The JUST Report: Investors Must Get Up The Curve On AI Risks And Opportunities

(Photo by Andriy Onufriyenko/Getty Images)

Last week, JUST Capital co-hosted a virtual event with the Investor Leadership Network (ILN) on AI Safety and Global Finance Markets. The event featured a presentation from Tristan Harris, Co-Founder of the Center for Humane Technology, on the benefits and threats generative AI presents both to society and global financial institutions. 

The conversation ranged from how AI can help humankind address some of our greatest economic challenges, to the potential for financial disinformation and disruption, threats to election integrity and democracy, and society’s ability to handle the shift from deep fakes to ‘deep realities’. What it means for corporations and investors was the central theme, and all agreed on the need for market participants to get up to speed quickly in order to better understand the impact of AI on the investment landscape of tomorrow.  

Government action is clearly important. The EU recently passed its AI Act, which classifies AI into various risk categories and obliges businesses to take appropriate measures. Japan is reportedly considering regulation on developers of large-scale AI systems “to address disinformation and other risks.” Biden’s executive order on AI, issued in October, sets standards on security and privacy protections. But for responsible, beneficial AI practices to really take root the private sector – and particularly the investment community – must lead.

In the early 2000s, I was fortunate enough to be involved in some of the initial groundbreaking work that brought climate risks forward to the global investor community as a matter of significant financial relevance. This feels similar, but even more urgent.

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Be well,


Quote of the Week 

(Photo by Spencer Platt/Getty Images)

“As a fiduciary, politics should never outweigh performance, especially for taxpayers.”

JUST In the News

Board Member Alan H.H. Fleischman pens an op-ed for Time Magazine on the importance of CEO statesmanship. As he puts it, “the idea that private sector leaders can use their platforms to sway public opinion, inspire action, and mobilize resources in ways that few others can. Read the full piece here

JUST Capital CEO Martin Whitaker and Pat Gelsinger, CEO of Intel, sit down for a fireside chat at Intel’s Sustainability Summit.


With companies racing to add “AI” to their growing list of services, the SEC has already had to fine several companies for misleading marketing statements on their AI capabilities. 

The U.N. is set to vote on its first resolution on artificial intelligence, aimed at ensuring the technology benefits all nations, respects human rights and is “safe, secure and trustworthy,” NBC reports.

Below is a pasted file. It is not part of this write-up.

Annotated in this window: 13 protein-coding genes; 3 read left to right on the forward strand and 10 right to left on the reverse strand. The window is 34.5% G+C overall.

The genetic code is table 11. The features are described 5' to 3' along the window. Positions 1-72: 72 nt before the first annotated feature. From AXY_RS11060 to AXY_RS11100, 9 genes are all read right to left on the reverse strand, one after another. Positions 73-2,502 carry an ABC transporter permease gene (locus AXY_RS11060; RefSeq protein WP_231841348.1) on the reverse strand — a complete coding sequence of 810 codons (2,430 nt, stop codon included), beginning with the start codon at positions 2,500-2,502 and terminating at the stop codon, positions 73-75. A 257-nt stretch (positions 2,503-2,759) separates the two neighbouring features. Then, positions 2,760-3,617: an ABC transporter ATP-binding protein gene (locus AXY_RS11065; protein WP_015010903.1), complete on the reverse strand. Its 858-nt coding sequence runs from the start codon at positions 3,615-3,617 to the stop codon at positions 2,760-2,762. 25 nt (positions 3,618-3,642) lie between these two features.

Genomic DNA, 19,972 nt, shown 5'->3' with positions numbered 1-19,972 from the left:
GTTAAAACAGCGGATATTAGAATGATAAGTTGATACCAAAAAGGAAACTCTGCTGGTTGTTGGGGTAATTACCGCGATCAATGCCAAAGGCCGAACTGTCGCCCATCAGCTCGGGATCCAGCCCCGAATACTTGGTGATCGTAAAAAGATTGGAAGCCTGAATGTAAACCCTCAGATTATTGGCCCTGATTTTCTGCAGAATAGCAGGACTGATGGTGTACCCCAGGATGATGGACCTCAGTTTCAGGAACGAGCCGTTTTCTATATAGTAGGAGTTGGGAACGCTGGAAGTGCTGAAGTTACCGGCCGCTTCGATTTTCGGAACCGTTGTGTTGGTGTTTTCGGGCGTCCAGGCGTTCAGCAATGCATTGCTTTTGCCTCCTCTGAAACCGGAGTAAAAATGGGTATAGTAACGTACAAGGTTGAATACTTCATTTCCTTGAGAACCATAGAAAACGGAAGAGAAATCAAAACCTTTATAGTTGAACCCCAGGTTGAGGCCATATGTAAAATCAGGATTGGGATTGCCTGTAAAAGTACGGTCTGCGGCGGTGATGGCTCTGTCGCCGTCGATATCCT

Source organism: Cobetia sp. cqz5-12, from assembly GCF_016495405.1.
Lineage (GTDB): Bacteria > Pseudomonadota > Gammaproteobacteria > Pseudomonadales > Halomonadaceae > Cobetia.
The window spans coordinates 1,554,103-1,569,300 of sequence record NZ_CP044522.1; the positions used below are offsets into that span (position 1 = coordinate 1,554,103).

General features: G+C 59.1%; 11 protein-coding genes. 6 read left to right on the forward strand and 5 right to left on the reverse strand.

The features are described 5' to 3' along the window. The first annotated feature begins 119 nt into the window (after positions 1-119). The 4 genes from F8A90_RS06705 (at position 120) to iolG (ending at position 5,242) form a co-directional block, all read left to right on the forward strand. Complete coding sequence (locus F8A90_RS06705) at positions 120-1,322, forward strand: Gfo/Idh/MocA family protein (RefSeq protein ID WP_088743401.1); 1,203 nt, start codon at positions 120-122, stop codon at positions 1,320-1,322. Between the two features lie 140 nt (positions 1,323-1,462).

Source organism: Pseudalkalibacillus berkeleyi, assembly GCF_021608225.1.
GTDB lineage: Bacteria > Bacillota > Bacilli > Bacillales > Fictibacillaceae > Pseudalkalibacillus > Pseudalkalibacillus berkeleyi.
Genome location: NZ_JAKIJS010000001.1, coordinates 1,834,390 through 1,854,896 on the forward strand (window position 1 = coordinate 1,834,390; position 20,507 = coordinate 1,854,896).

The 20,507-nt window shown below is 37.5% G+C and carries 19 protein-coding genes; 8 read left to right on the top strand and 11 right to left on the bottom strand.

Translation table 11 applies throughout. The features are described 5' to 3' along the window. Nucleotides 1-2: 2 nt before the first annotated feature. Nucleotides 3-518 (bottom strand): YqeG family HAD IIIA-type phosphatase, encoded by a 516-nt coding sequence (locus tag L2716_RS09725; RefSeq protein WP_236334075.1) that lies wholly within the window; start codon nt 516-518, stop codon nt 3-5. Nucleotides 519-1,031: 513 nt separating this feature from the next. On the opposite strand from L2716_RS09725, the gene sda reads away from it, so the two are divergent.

Must Reads

The chairman of the Texas State Board of Education delivered notice to BlackRock that the state’s $53 billion fund for schools would be terminating the firm’s management of some $8.5 billion in assets. The Texas entity said it was doing so to comply with the 2021 Texas law that restricts investments with companies engaging in so-called “boycotts of the fossil fuels industry,” Bloomberg reports. 

Financial services firm Morningstar launches indexes on companies’ transition to a low carbon economy. Companies are given equal weight for their current carbon intensity and their low carbon transition rating management score, ESG Dive reports. 

Yahoo Finance reports that Oxfam’s latest research finds only 10 of top 200 US public companies publicly support a living wage, while four have CEO-worker pay ratios over 1500:1. For additional insights on living wages, explore our research here. 

Washington Post chronicles all the ways COVID-19 changed the economy in 11 charts

Fortune takes a close look at the tax loopholes that allow companies like Netflix, Tesla, Ford, to pay their C-suite more than their companies pay in taxes. 

Fox Business reports that Uber and Lyft are leaving Minneoplis on May 1st due to recently passed legislation to raise the per-mile fee for drivers in an attempt to increase their base wages. 

Chart of the Week

This chart of the week comes from The Harris Poll CEO John Gerzema and Stagwell’s Vice Chair Ray Day’s op-ed in Fast Company discussing a National Association of Corporate Directors Survey that listed “increased political polarization” among boards’ top issues over the next 12 months. In a separate Harris Poll survey, 58% of American workers said political polarization is a significant problem in their company today, and 79% say it’s negatively affecting business operations.

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